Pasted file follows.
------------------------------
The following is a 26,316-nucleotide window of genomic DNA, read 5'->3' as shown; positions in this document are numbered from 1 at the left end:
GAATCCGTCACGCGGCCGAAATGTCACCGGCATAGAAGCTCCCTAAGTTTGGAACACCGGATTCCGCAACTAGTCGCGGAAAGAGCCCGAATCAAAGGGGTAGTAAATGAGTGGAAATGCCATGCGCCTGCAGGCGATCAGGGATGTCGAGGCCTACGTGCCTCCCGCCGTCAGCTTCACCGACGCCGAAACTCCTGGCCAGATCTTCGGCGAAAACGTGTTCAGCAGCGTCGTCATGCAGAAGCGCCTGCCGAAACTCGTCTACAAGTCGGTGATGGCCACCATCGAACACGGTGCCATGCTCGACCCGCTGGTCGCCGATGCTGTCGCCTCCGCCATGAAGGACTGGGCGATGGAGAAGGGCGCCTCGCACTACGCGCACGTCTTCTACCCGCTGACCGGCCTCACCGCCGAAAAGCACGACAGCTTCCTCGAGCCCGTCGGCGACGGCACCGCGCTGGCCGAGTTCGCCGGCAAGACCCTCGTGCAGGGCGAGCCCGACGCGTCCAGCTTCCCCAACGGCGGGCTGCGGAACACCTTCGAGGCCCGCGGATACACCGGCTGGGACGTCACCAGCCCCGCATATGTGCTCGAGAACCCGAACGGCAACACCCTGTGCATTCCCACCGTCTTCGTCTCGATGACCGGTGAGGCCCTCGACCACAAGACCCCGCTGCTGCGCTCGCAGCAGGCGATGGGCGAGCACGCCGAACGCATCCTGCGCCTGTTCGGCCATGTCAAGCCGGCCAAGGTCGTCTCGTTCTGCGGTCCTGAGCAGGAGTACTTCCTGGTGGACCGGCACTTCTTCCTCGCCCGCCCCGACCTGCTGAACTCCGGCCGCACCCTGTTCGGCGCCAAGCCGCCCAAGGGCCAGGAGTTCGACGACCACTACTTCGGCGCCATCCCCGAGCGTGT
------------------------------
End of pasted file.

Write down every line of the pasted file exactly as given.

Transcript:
The following is a 26,316-nucleotide window of genomic DNA, read 5'->3' as shown; positions in this document are numbered from 1 at the left end:
GAATCCGTCACGCGGCCGAAATGTCACCGGCATAGAAGCTCCCTAAGTTTGGAACACCGGATTCCGCAACTAGTCGCGGAAAGAGCCCGAATCAAAGGGGTAGTAAATGAGTGGAAATGCCATGCGCCTGCAGGCGATCAGGGATGTCGAGGCCTACGTGCCTCCCGCCGTCAGCTTCACCGACGCCGAAACTCCTGGCCAGATCTTCGGCGAAAACGTGTTCAGCAGCGTCGTCATGCAGAAGCGCCTGCCGAAACTCGTCTACAAGTCGGTGATGGCCACCATCGAACACGGTGCCATGCTCGACCCGCTGGTCGCCGATGCTGTCGCCTCCGCCATGAAGGACTGGGCGATGGAGAAGGGCGCCTCGCACTACGCGCACGTCTTCTACCCGCTGACCGGCCTCACCGCCGAAAAGCACGACAGCTTCCTCGAGCCCGTCGGCGACGGCACCGCGCTGGCCGAGTTCGCCGGCAAGACCCTCGTGCAGGGCGAGCCCGACGCGTCCAGCTTCCCCAACGGCGGGCTGCGGAACACCTTCGAGGCCCGCGGATACACCGGCTGGGACGTCACCAGCCCCGCATATGTGCTCGAGAACCCGAACGGCAACACCCTGTGCATTCCCACCGTCTTCGTCTCGATGACCGGTGAGGCCCTCGACCACAAGACCCCGCTGCTGCGCTCGCAGCAGGCGATGGGCGAGCACGCCGAACGCATCCTGCGCCTGTTCGGCCATGTCAAGCCGGCCAAGGTCGTCTCGTTCTGCGGTCCTGAGCAGGAGTACTTCCTGGTGGACCGGCACTTCTTCCTCGCCCGCCCCGACCTGCTGAACTCCGGCCGCACCCTGTTCGGCGCCAAGCCGCCCAAGGGCCAGGAGTTCGACGACCACTACTTCGGCGCCATCCCCGAGCGTGT